ColdQuanta Is on the International Space Station
ColdQuanta technology has already been to space. In late 2019, a SpaceX rocket launched ColdQuanta technology to the International Space Station (ISS). The startup contributed components to the ISS’s Cold Atom Laboratory (CAL).
Scientists are studying the behavior of matter at low temperatures for a few reasons. According to NASA, “When atoms are cooled to extreme temperatures, as they will be inside of CAL, they can form a distinct state of matter known as a Bose-Einstein condensate. In this state, familiar rules of physics recede, and quantum physics begins to take over.”
Relatively few startups have the same claim to fame as ColdQuanta. Space research requires highly durable products capable of withstanding high amounts of vibrations, gravity changes, and other changes. Participating in a NASA research project will also help ColdQuanta raise its profile in the research community.
What Does ColdQuanta Do?
Founded in 2007, ColdQuanta is developing quantum computing technology for several applications. The company currently produces hardware and accessories that are built into other labs and systems. For instance, the QuCAL Ultracold Atom laboratory is a self-contained research product for universities and companies exploring ultracold atom research.
Aside from support research projects, ColdQuanta is expected to impact several industries. Early indications suggest that the company’s products will improve signal processing, positioning systems, and communications.
Three Applied Ways to Use Quantum Computing
While ColdQuanta is best known for creating products for research scientists, it is expanding beyond that market. The company’s Quantum Core Application Systems is designed for application in three areas.
ColdQuanta’s contribution to precision sensors could significantly improve GPS accuracy, Internet of Things devices, and self-driving cars. ColdQuanta estimates that quantum technology can improve sensor technology accuracy by up to 10,000 times. That level of accuracy improvement might just be enough to overcome public skepticism about autonomous vehicles.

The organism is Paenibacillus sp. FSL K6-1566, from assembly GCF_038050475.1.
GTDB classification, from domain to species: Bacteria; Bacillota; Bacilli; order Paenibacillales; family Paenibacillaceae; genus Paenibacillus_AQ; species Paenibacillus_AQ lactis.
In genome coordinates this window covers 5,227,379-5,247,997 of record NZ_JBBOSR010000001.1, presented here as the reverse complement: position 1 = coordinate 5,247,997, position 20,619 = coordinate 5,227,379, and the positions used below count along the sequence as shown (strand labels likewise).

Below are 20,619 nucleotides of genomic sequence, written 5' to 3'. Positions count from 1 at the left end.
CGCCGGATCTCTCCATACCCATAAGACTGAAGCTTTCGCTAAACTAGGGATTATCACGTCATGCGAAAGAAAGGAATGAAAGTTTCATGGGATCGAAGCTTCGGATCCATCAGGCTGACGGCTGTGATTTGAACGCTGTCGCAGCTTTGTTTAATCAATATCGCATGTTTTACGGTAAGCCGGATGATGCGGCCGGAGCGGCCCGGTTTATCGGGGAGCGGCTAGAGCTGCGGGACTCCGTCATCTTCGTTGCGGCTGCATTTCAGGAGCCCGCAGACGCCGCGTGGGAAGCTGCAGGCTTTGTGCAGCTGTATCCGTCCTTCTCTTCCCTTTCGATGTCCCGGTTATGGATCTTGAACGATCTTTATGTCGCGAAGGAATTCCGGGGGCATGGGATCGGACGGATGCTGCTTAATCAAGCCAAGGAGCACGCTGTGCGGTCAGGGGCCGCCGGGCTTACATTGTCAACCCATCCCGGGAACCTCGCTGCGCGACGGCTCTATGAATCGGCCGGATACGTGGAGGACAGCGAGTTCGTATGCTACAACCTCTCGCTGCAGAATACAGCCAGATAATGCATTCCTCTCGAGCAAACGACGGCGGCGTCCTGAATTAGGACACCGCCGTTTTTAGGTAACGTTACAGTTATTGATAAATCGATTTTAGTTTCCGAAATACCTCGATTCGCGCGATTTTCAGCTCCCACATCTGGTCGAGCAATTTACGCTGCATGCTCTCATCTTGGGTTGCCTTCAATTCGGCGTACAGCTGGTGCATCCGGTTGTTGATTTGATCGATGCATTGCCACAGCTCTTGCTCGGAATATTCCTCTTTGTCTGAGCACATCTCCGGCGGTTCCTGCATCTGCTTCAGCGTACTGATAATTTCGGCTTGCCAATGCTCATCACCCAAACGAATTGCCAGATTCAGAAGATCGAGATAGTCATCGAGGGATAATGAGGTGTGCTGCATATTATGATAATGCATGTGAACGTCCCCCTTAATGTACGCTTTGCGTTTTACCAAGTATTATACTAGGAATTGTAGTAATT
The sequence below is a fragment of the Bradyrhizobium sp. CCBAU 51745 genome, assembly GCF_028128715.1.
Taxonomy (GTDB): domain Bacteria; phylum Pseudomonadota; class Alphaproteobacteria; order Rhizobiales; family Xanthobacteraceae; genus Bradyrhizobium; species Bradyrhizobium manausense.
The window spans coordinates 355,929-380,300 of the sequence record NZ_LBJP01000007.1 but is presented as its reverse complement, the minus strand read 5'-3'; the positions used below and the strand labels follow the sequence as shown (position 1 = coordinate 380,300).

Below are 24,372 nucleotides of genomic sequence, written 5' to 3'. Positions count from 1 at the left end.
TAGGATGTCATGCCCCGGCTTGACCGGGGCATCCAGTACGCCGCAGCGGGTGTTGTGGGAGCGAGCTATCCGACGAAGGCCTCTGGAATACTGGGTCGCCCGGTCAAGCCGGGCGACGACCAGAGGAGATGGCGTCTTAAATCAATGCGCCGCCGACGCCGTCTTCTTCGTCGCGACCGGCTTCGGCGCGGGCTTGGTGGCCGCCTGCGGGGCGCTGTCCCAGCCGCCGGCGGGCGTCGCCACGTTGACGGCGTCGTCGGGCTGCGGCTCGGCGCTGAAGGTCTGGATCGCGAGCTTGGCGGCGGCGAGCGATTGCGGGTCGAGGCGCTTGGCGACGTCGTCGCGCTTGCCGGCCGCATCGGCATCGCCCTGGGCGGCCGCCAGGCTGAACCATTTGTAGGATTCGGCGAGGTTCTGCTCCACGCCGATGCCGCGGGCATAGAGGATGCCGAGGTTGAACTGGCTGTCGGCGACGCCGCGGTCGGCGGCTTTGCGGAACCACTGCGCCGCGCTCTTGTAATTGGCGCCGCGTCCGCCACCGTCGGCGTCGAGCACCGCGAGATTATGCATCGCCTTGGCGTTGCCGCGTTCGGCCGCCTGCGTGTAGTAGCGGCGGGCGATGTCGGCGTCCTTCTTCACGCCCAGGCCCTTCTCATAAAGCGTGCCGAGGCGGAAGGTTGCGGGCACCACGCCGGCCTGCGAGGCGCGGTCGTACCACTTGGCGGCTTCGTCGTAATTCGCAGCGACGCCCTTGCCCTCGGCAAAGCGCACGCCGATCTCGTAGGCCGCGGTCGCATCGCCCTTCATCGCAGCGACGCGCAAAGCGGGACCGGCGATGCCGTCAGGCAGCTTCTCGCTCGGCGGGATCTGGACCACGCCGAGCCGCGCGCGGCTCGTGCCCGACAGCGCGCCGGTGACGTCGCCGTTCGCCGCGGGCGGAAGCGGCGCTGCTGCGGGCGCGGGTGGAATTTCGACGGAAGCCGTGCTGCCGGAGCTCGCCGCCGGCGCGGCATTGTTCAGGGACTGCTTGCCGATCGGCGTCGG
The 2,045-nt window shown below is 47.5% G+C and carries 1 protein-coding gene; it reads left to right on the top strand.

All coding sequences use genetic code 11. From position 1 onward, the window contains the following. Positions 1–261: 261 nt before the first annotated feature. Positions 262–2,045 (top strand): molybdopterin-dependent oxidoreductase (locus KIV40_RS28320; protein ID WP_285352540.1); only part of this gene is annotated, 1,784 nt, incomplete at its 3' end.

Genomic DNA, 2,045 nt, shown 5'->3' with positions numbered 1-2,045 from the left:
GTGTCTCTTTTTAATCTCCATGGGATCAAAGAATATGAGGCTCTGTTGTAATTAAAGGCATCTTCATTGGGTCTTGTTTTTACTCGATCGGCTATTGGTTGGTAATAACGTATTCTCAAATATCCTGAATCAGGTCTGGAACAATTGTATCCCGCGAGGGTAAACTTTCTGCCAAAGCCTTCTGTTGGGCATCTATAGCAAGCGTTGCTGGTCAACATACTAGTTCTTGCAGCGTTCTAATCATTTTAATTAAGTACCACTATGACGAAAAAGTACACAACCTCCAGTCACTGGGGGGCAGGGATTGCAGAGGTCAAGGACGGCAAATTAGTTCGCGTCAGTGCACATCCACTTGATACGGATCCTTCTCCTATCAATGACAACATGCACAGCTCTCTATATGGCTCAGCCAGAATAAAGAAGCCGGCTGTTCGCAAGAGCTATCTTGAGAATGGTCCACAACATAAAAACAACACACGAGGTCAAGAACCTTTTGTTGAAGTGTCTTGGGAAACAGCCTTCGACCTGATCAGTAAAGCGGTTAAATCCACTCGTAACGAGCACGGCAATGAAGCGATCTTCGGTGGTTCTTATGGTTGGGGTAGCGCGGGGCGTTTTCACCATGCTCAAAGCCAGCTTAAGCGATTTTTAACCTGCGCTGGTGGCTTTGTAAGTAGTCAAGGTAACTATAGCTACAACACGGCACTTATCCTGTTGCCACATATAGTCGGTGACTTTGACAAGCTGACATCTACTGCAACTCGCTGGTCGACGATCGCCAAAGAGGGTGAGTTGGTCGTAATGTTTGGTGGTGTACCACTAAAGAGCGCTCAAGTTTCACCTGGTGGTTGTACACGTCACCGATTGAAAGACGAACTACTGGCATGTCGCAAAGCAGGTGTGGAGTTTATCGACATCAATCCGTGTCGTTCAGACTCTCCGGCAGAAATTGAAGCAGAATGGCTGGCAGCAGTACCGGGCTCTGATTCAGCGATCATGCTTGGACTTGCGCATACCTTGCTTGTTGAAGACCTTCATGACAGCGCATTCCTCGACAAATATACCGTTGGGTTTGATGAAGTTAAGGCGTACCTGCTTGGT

For decades, atomic clocks have been considered the most accurate timekeeping devices in the world. Accurate timekeeping makes a critical difference in multiple industries, including Internet communications, global positioning technology, and TV broadcasting. The NIST-F1, in operation since 1999, has “accuracy to about one second in 20 million years,” according to the National Institute of Standards and Technology.
In contrast, ColdQuanta tested a quantum clock in July 2019 that would lose only one second every 33.7 billion years. Given that the universe is estimated to be 13.8 billion years old, according to NASA, such a quantum computer is close to timekeeping perfection.
The third and final application for ColdQuanta’s technology focuses on improving secure communications. The company claims that the resulting security improvements could lead to an “unhackable internet.”
ColdQuanta is supported by multiple investors interested in quantum computing technology. As of November 2020, ColdQuanta’s investors include Global Frontier Investments, LCP Quantum Partners, Maverick Ventures, and the Foundry Group.
The Foundry Group has invested in other successful startups such as YesWare, a sales automation software company, and Admeld, acquired by Google. Maverick Ventures’s investment track record includes Groupon and Zenefits. Global Frontier Investments has been one of ColdQuanta’s longest supporters, with initial investments in 2018.
The Visionaries Leading ColdQuanta
Breaking new ground in advanced research equipment is easier when you understand the needs of researchers. Fortunately, the people behind ColdQuanta have impressive qualifications. Robert “Bo” Ewald, President and CEO of the company, started his career at the Los Alamos National Laboratory and worked at Cray, the supercomputer company. Professor Dana Z. Anderson, ColdQuanta’s co-founder, and CTO is also the Director of the Quantum Applied Science and Engineering (QASE) at CU Boulder and a pioneer in cold atom research.
Other Companies Are Investing in Quantum Tech
ColdQuanta is far from alone in advancing the frontiers of quantum technology. IBM has made several moves in quantum computing, including investing in Cambridge Quantum Computing in 2018. Since 2012, Nature reports that investors have supported over 50 quantum computing companies. If a company can deliver quantum encryption strong enough to render all existing attacks obsolete, that product could become the first killer quantum computing product.
Today, the quantum computing market is relatively small. According to ResearchAndMarkets.com, “The quantum computing market [was] valued [at] $507.1 million in 2019.” This market is projected to be worth billions by the end of the decade.
About the Author
Bruce Harpham is an author and marketing consultant based in Canada. His first book "Project Managers At Work" shared real-world success lessons from NASA, Google, and other organizations. His articles have been published in CIO.com, InfoWorld, Canadian Business, and other organizations. Visit BruceHarpham.com for articles, interviews with tech leaders, and updates on future books.